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Abstract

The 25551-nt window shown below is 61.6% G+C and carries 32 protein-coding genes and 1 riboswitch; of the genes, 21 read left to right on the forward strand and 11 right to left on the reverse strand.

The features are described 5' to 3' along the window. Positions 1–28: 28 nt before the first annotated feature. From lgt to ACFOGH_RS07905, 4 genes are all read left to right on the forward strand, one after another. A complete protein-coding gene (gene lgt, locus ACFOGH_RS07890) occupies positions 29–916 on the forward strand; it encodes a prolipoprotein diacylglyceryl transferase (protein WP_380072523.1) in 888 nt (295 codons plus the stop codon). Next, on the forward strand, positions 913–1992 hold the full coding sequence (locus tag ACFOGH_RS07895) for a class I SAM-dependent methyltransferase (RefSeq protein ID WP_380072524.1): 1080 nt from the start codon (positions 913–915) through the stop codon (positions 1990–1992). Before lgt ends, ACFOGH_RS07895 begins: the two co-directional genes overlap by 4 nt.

Presents a simple economic theory explaining how some agriculturally based preindustrial societies (for example, in the Neolithic period) developed despite most of their population being subject to Malthusian dynamics. Their development depended on a dominant class (limited in size) extracting the economic surplus which could be used (among other things) to accumulate capital and advance knowledge and thereby, add to this surplus. Cities facilitated this process. Extraction of the surplus prevented increased population from dissipating it and curtailing development. Several early extractive and non-inclusive societies were long lasting. This is at odds with the theories of some contemporary development economists.

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